After a brief sojourn in Macau, and several days of caffeine-withdrawal headaches induced by that country’s inexcusable lack of quality coffee outlets, I have returned to Hong Kong for one night before an early morning departure to Singapore.  I stay in the luxurious airport hotel, where the beds, though having dimensions suitable for, at most, a good-sized rabbit, are at least clean, and I reflect upon some of my experiences and memories and lessons learned from the month.

Weather:  Do not, under any circumstances, visit Hong Kong in August, the month in which, by a sadistic twist of Nature, the country’s rainy season and summer both simultaneously reach their peaks.  In other words, it is hot and humid.  Very hot and humid.  Like, jogging, in a business suit, over a bed of coals, in an equatorial rainforest, during a monsoon.  Ideal, I’m sure, for wrestlers wanting to shed pounds for a lower weight category; unpleasant for any other living creature.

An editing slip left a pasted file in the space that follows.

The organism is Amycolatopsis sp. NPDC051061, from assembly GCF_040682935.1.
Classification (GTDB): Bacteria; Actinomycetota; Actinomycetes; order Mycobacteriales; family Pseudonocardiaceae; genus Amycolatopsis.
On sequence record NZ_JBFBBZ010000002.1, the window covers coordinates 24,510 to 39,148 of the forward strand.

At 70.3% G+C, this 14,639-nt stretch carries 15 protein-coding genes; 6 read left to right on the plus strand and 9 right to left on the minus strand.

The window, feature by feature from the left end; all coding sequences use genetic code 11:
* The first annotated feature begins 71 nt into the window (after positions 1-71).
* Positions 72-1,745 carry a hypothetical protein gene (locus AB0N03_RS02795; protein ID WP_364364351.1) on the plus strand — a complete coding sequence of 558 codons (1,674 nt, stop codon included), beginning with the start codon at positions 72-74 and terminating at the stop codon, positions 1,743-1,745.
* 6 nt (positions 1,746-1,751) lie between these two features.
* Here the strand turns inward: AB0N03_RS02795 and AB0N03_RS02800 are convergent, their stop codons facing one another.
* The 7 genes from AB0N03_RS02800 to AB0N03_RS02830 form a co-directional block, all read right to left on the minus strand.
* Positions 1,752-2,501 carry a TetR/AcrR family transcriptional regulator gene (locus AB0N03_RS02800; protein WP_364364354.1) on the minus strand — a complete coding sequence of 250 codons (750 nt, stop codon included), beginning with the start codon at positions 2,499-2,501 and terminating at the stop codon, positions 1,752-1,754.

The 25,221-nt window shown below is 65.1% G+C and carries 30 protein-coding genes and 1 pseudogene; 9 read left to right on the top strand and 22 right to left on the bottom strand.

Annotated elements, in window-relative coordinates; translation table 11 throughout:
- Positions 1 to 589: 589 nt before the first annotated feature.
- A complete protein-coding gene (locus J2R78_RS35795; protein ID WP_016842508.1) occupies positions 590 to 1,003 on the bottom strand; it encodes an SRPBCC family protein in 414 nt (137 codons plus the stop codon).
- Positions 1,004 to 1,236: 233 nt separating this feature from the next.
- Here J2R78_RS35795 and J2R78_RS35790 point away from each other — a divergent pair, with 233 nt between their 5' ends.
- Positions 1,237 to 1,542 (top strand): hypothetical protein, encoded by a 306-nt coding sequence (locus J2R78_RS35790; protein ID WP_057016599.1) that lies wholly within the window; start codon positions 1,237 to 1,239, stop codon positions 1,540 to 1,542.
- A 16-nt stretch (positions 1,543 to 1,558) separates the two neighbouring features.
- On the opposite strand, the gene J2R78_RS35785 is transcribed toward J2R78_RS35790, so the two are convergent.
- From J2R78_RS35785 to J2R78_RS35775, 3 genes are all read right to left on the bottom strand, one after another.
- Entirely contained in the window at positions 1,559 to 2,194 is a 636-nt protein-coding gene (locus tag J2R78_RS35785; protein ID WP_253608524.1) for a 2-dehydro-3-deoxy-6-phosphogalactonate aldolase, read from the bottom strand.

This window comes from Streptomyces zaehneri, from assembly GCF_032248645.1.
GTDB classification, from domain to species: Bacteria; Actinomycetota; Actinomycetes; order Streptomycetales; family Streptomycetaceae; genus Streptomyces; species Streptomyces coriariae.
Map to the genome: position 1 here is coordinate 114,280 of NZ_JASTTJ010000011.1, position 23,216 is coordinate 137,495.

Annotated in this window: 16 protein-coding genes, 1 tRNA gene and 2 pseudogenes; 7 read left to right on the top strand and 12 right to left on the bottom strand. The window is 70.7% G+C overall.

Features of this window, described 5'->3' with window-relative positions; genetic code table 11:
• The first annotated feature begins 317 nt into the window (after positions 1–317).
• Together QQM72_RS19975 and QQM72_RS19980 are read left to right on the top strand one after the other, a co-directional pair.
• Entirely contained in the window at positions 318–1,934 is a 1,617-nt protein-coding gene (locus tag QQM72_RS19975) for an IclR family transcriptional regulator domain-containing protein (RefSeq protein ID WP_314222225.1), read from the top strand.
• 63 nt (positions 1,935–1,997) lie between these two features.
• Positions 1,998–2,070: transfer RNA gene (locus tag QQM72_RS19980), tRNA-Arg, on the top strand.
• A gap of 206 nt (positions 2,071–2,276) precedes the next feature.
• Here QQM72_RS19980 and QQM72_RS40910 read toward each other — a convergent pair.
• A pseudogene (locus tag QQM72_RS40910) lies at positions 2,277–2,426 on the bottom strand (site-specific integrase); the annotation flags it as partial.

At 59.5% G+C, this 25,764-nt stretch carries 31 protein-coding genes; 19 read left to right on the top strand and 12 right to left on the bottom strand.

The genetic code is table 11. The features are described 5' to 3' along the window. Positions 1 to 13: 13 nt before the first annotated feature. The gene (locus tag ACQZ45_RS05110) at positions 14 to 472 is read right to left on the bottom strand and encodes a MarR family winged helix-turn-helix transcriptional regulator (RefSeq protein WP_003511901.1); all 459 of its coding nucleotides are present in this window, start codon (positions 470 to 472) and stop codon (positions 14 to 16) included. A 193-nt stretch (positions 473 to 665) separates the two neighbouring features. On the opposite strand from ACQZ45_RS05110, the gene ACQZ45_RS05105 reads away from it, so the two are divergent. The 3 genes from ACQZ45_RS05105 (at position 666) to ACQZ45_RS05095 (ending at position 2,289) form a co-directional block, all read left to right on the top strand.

Water:  In light of the climatological conditions just noted, one would expect to find cool, refreshing water available from restaurants and certainly, for an appropriately exorbitant cost, from street vendors.  In my first week, after walking for several hours along the Kowloon peninsula and Ocean City pier, sightseeing and taking photos of Victoria Harbour, I entered a reputable-appearing delicatessen and ordered a salad, sandwich, and water.  Bear in mind that I was sweating profusely, red-faced from the heat, and probably on the verge of cardiovascular collapse due to dehydration.  Understandably, then, the waitress brought to my table the salad and sandwich, and a steaming mug of scalding water.  I wondered for a moment if I had accidentally ordered tea, but no, this was the correct order.  When I politely requested a colder version, the woman scowled and returned with a glass of lukewarm water.  “Close enough,” I conceded.  My colleagues in Asia later informed me that traditional Chinese culture favors warm-to-hot water, and one must specify “cold” when ordering and be prepared for looks of shock, disgust, and/or pity from the shopkeepers.